Great engineers are not afraid of going back to a state of a ‘beginner’s mind’ when necessary (Shoshin in Japanese) to gain a different perspective on a problem or to help them break through a career plateau. That’s not to say be ‘a jack of all trades and a master of none’ but a healthy dose of curiosity to learn something new can sometimes broaden your perspective and give an edge in the way you approach problems.
Why is a growth mindset a desirable trait in engineers? Just as technology is constantly evolving at what sometimes feels like a breakneck pace, so do consumer tastes and the accompanying landscape of business opportunities in their wake.
I’d go as far as to argue that it’s somewhat of a competitive advantage these days to build a team that’s comfortable keeping with the pace of such change and relishes the opportunity to try, fail, grow, and ultimately succeed – a team of engineers that embraces a growth mindset.
Deliver value early, often, and in increments
Gone are the days of trying to collect every conceivable business requirement up-front, and then going away to build a ‘solution’ over three to five years – a solution based on stale information.
As a concrete example of the above: the COVID-19 pandemic has dramatically accelerated the shift of consumer spending online. Consumers are spending as much money online today (both absolutely and as a proportion of all retail sales) as they were projected to spend in the 2022-23 horizon (assuming a pre-COVID growth trajectory). Heading into the end of 2020, $1 out of every $5 in the US is now being spent online, representing more than 40% year-over-year growth. With 'food and beverage' being the fastest-growing segment in eCommerce overall for 2020, our engineering teams at PepsiCo eCommerce have been best positioned to swiftly pivot to meet the growing needs of our customers online.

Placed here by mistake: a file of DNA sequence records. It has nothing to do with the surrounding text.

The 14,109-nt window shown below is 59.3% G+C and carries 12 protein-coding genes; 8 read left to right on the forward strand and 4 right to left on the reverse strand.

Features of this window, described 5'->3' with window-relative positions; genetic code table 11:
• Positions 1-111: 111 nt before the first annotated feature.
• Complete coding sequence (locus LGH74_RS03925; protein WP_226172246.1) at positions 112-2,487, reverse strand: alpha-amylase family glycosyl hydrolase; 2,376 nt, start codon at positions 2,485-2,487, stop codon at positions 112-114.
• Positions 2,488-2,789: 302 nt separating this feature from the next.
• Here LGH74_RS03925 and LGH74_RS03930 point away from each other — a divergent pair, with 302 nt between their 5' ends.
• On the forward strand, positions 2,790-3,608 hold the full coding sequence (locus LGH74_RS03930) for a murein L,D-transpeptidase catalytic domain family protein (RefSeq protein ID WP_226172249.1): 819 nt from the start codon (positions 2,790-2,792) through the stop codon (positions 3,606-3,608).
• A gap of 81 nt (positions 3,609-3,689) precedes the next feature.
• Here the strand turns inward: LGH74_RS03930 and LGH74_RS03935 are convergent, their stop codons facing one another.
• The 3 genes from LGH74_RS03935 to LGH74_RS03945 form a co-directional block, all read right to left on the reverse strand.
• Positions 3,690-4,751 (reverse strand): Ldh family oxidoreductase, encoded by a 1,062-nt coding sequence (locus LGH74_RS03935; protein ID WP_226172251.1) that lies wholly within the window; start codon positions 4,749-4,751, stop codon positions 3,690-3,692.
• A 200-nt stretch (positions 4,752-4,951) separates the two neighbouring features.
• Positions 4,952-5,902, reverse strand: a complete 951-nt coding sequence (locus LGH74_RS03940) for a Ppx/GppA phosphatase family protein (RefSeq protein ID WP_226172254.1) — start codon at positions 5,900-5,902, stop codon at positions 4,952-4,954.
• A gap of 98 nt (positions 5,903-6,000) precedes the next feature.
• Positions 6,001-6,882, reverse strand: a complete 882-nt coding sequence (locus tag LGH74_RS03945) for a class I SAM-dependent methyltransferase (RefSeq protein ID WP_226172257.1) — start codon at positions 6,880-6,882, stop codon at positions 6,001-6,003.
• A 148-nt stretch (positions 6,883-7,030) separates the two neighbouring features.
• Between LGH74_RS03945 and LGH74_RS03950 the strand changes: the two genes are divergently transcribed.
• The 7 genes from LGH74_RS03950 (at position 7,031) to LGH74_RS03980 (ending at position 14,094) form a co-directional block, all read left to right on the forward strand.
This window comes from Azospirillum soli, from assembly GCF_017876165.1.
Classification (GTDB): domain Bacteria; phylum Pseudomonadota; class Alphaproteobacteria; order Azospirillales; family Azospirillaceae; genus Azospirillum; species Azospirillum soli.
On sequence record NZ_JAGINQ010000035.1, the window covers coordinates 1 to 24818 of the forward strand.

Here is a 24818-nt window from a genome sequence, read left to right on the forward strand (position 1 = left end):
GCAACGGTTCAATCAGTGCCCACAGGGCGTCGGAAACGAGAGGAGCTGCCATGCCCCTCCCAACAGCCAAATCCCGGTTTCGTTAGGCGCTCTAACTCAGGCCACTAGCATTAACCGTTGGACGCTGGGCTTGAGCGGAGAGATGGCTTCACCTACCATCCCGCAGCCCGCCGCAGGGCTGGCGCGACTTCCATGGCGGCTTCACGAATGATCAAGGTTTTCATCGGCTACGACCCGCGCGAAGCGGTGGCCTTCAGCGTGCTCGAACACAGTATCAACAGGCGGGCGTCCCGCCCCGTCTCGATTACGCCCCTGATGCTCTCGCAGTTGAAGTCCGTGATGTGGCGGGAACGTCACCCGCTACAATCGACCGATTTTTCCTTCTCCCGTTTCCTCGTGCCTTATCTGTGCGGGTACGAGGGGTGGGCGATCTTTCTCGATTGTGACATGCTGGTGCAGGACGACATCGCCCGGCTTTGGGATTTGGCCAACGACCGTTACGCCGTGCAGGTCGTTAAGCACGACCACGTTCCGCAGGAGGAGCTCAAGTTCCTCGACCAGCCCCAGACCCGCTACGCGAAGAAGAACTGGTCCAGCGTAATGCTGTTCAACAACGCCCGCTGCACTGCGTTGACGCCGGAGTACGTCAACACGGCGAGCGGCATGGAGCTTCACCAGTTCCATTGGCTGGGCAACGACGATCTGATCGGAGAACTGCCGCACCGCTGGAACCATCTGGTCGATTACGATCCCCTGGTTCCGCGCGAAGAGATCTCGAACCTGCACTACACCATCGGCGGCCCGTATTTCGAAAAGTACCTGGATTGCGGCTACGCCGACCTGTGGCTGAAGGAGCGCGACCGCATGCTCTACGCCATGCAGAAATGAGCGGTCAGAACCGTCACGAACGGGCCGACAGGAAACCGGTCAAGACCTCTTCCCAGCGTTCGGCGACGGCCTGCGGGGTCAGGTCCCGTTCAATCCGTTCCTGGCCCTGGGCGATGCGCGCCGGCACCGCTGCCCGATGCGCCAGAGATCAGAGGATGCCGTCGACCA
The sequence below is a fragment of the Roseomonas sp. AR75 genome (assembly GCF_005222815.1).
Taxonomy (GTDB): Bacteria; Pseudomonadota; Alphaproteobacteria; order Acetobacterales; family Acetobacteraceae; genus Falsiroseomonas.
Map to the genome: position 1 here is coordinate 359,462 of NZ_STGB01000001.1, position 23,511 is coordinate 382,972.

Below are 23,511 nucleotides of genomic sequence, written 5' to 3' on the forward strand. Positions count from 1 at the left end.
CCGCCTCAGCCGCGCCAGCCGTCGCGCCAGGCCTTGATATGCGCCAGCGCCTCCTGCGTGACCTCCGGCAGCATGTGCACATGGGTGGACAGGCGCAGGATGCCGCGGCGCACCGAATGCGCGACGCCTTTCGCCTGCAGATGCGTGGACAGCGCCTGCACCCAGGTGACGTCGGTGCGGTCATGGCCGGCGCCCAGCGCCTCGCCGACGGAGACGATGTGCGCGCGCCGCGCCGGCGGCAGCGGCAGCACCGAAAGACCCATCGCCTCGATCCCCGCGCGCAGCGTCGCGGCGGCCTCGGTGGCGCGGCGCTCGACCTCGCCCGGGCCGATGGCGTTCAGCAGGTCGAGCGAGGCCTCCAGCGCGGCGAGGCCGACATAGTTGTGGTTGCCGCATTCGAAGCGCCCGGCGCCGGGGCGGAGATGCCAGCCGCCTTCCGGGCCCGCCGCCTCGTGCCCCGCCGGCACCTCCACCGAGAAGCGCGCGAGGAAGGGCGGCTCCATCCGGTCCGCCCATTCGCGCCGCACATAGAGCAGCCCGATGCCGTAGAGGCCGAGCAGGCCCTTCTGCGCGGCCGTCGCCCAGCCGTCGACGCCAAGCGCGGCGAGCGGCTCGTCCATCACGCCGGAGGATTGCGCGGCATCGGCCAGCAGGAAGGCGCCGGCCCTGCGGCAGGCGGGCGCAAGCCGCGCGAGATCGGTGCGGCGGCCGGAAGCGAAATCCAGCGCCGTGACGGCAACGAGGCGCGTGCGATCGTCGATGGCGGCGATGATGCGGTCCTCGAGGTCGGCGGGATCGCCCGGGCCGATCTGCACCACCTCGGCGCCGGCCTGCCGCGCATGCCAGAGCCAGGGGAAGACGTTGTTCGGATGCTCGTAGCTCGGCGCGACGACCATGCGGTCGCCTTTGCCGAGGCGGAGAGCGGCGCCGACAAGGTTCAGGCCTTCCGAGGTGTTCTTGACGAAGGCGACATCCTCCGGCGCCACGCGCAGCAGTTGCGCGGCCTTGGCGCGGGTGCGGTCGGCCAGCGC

The way we succeed in our efforts requires us to work our way through a problem space in small increments – trying, failing, learning as we go. (Growth mindset again making an appearance!)
In the same way that a bug in a production system is many times more costly than one caught earlier in the development lifecycle, it’s much less costly to incrementally chip away at a problem space containing a plethora of unknown unknowns (technical, business, or otherwise). The alternative extreme being that engineers code for a year or two before delivering anything of tangible value, only to find that the market and/or requirements have ultimately moved on in the meantime.
The power of growth mindset & incremental delivery
Trying to approach technology projects the traditional way is risky and likely to result in a spate of similar failed outcomes if a different playbook is not deployed.
A team led by, and consisting of, growth-minded engineers is likely the best antidote to the risks that face today's technology initiatives. Not only is such a team able to arrive at leaner, more innovative solutions in less time (all the while delivering waves of business value as they go), but they're also much less likely to succumb to the same well-trodden mistakes of the past.
In order to stay relevant and succeed in today's operating environment, it's imperative that engineering leaders identify members of their team that already embody a growth mindset and empower them to continue their journey to excellence.
Similarly, engineering leaders should recognize that potential is not a closed book and its incumbent on them to provide the coaching and resources to anyone on their team that has yet to fully realize theirs.
The rewards will be worth it though - what awaits will be a productive, professionally-fulfilled engineering team, deftly delivering business value with little-to-no wasted effort.